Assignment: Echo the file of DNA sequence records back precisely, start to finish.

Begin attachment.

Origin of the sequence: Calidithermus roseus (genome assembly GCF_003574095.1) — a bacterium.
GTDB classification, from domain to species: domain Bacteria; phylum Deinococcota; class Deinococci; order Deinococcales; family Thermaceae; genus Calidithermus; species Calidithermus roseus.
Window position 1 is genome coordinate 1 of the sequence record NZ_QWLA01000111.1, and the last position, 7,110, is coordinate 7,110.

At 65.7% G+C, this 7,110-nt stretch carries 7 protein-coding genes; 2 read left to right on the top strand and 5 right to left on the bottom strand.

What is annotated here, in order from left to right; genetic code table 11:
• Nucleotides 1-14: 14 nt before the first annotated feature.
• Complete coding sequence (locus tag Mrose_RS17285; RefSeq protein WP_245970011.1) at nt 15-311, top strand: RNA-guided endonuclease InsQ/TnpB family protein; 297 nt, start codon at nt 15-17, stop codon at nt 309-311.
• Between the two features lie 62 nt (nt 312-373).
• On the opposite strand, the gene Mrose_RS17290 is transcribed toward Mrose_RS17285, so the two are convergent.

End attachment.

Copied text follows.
Origin of the sequence: Calidithermus roseus (genome assembly GCF_003574095.1) — a bacterium.
GTDB classification, from domain to species: domain Bacteria; phylum Deinococcota; class Deinococci; order Deinococcales; family Thermaceae; genus Calidithermus; species Calidithermus roseus.
Window position 1 is genome coordinate 1 of the sequence record NZ_QWLA01000111.1, and the last position, 7,110, is coordinate 7,110.

At 65.7% G+C, this 7,110-nt stretch carries 7 protein-coding genes; 2 read left to right on the top strand and 5 right to left on the bottom strand.

What is annotated here, in order from left to right; genetic code table 11:
• Nucleotides 1-14: 14 nt before the first annotated feature.
• Complete coding sequence (locus tag Mrose_RS17285; RefSeq protein WP_245970011.1) at nt 15-311, top strand: RNA-guided endonuclease InsQ/TnpB family protein; 297 nt, start codon at nt 15-17, stop codon at nt 309-311.
• Between the two features lie 62 nt (nt 312-373).
• On the opposite strand, the gene Mrose_RS17290 is transcribed toward Mrose_RS17285, so the two are convergent.